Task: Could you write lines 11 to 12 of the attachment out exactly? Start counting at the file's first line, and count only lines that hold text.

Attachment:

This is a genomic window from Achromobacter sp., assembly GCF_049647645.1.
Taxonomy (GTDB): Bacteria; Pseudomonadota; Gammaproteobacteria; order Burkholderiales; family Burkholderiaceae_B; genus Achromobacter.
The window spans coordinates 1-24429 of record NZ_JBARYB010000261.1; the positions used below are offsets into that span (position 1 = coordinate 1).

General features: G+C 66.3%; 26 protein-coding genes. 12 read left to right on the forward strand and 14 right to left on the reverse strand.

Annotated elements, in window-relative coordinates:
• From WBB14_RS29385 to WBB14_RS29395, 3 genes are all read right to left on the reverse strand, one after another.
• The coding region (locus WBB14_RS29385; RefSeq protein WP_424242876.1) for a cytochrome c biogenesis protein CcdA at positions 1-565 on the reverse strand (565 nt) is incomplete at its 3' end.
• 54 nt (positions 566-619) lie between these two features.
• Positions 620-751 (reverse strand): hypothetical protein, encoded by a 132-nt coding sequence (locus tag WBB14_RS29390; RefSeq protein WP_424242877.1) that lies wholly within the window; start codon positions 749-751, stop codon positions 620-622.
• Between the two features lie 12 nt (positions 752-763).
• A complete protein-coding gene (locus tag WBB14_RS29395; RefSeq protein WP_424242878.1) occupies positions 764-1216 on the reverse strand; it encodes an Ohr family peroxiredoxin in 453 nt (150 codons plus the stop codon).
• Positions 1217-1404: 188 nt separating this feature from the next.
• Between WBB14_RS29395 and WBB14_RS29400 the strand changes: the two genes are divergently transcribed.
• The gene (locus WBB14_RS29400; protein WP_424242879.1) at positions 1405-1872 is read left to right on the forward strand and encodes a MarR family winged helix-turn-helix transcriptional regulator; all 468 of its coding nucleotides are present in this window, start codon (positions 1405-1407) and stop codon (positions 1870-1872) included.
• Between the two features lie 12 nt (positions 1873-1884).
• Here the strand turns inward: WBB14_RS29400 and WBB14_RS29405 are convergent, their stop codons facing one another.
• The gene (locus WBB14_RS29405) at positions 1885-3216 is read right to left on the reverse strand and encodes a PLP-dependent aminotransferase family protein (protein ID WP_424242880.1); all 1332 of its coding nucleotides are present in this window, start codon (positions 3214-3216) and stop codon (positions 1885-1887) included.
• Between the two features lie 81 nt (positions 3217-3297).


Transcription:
• A complete protein-coding gene (locus tag WBB14_RS29395; RefSeq protein WP_424242878.1) occupies positions 764-1216 on the reverse strand; it encodes an Ohr family peroxiredoxin in 453 nt (150 codons plus the stop codon).
• Positions 1217-1404: 188 nt separating this feature from the next.